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Singapore releases AI model governance framework at World Economic Forum

Mr S. Iswaran, Minister for Communications and Information, speaking at the annual meeting of the World Economic Forum in Davos on Jan 22, 2019.

[DAVOS] Singapore has released a model governance framework for artificial intelligence (AI), which companies in Singapore and elsewhere can adopt as they grapple with issues that have emerged with new technology.

The framework was released by Mr S. Iswaran, Minister for Communications and Information, at the World Economic Forum (WEF) meeting which he is attending.

The framework is the first in Asia to provide detailed and readily implementable guidance to private sector organisations using AI, said the Infocomm Media Development Authority (IMDA).

It said the framework is a "living document" intended to evolve along with the fast-paced changes in a digital economy.

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AI is, in essence, computer programs or machines that can perform tasks normally requiring human intelligence. They include technology such as speech recognition, decision making and language translation.

For example, an online store might use AI to fully automate how it recommends products to a user based on his browsing and buying history.

The IMDA said two principles underpin Singapore's model framework.

One is that decisions made by or with the help of AI are explainable, transparent and fair to consumers.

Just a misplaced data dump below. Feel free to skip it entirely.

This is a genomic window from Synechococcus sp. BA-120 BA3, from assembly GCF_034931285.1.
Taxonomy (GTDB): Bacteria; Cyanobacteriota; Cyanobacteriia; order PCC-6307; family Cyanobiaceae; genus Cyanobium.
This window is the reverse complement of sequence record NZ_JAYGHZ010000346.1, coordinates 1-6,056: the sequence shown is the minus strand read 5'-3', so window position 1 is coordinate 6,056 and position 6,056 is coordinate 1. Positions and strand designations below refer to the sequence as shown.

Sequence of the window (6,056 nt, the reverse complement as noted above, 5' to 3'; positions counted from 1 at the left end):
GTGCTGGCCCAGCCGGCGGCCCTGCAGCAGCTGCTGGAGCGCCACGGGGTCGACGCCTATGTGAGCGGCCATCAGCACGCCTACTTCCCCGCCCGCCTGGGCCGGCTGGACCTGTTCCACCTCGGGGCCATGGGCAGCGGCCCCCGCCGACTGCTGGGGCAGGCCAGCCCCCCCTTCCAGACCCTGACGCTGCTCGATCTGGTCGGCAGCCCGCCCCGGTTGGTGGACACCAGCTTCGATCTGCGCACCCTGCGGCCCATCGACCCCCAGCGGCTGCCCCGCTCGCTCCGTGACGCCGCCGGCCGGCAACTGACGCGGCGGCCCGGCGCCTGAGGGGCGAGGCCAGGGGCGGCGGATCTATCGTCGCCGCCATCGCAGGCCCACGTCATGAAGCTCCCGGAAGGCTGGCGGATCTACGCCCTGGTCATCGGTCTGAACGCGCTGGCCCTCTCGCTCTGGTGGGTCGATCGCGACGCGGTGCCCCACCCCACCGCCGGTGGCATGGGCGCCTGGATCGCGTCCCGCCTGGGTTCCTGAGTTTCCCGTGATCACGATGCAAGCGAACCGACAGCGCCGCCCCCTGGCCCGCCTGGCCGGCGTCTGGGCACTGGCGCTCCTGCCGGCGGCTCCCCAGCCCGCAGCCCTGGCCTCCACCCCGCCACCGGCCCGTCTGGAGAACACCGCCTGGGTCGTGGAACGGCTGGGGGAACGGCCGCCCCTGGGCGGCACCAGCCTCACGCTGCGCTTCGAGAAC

The second is that AI solutions are human-centric.

These principles will enhance trust in and understanding of AI, as well as acceptance of how AI-related decisions are made for the benefit of users, it said.

Mr Iswaran described AI as frontier technology. "This is the future. It has the potential to affect many sectors in a very profound way and we want to make sure Singapore is prepared for that," he said on Tuesday.

The framework takes broad principles and ethical considerations and translates them into practical measures, he said, adding that it takes into account the views of industry.

The framework was being released at WEF because it is a forum where Singapore has always had a certain mind share, he said. Singapore is also able to get global feedback on the framework because of the attendees at the event.

As for whether an AI framework would deter companies from setting up shop in Singapore, he stressed that it is not rules but a framework, and that it had taken into account industry feedback.

"I don't think industry is going to be deterred from doing things out of Singapore because of this," he said.

"In fact, on the contrary. If we are able to emerge as one of the jurisdictions where there is a sound approach to data management, to the governance of AI and other frontier technology, then I think more companies will want to be associated with us."

The framework builds on themes first raised in a discussion paper released in June 2018 by Singapore's Personal Data Protection Commission and the IMDA, mapping out key ethical principles that apply to common AI uses.

Mr V. K. Rajah, chairman of the Advisory Council on the Ethical Use of AI and Data, supported the release of the model framework and said the council will encourage businesses to implement it.

Singapore also announced a collaboration with the WEF's Centre for the Fourth Industrial Revolution to further drive AI and data innovation.

Mr Murat Sonmez, managing director and head of the centre, said Singapore is focused on innovation and technology, and the centre looked forward to its contribution to global technology governance.